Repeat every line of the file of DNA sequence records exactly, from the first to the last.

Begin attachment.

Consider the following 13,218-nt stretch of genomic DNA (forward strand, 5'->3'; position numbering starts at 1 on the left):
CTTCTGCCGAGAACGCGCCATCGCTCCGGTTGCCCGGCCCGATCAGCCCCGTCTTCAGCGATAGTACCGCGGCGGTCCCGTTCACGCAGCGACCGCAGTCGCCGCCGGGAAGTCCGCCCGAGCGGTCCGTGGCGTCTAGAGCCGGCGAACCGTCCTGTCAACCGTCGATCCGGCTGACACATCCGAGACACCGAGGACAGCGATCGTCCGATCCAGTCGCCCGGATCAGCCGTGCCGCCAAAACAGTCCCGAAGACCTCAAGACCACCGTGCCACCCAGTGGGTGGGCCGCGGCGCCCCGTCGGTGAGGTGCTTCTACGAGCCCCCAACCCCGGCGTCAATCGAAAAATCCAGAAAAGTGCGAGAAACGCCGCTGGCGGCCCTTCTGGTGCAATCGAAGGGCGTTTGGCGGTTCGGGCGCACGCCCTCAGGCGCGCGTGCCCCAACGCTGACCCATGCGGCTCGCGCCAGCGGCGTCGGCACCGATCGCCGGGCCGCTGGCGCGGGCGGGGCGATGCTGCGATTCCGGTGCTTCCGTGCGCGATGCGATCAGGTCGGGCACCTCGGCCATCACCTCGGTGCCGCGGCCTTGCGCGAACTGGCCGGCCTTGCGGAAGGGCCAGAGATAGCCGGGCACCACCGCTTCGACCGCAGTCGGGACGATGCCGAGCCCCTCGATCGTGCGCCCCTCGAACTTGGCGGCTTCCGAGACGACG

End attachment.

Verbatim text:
Consider the following 13,218-nt stretch of genomic DNA (forward strand, 5'->3'; position numbering starts at 1 on the left):
CTTCTGCCGAGAACGCGCCATCGCTCCGGTTGCCCGGCCCGATCAGCCCCGTCTTCAGCGATAGTACCGCGGCGGTCCCGTTCACGCAGCGACCGCAGTCGCCGCCGGGAAGTCCGCCCGAGCGGTCCGTGGCGTCTAGAGCCGGCGAACCGTCCTGTCAACCGTCGATCCGGCTGACACATCCGAGACACCGAGGACAGCGATCGTCCGATCCAGTCGCCCGGATCAGCCGTGCCGCCAAAACAGTCCCGAAGACCTCAAGACCACCGTGCCACCCAGTGGGTGGGCCGCGGCGCCCCGTCGGTGAGGTGCTTCTACGAGCCCCCAACCCCGGCGTCAATCGAAAAATCCAGAAAAGTGCGAGAAACGCCGCTGGCGGCCCTTCTGGTGCAATCGAAGGGCGTTTGGCGGTTCGGGCGCACGCCCTCAGGCGCGCGTGCCCCAACGCTGACCCATGCGGCTCGCGCCAGCGGCGTCGGCACCGATCGCCGGGCCGCTGGCGCGGGCGGGGCGATGCTGCGATTCCGGTGCTTCCGTGCGCGATGCGATCAGGTCGGGCACCTCGGCCATCACCTCGGTGCCGCGGCCTTGCGCGAACTGGCCGGCCTTGCGGAAGGGCCAGAGATAGCCGGGCACCACCGCTTCGACCGCAGTCGGGACGATGCCGAGCCCCTCGATCGTGCGCCCCTCGAACTTGGCGGCTTCCGAGACGACG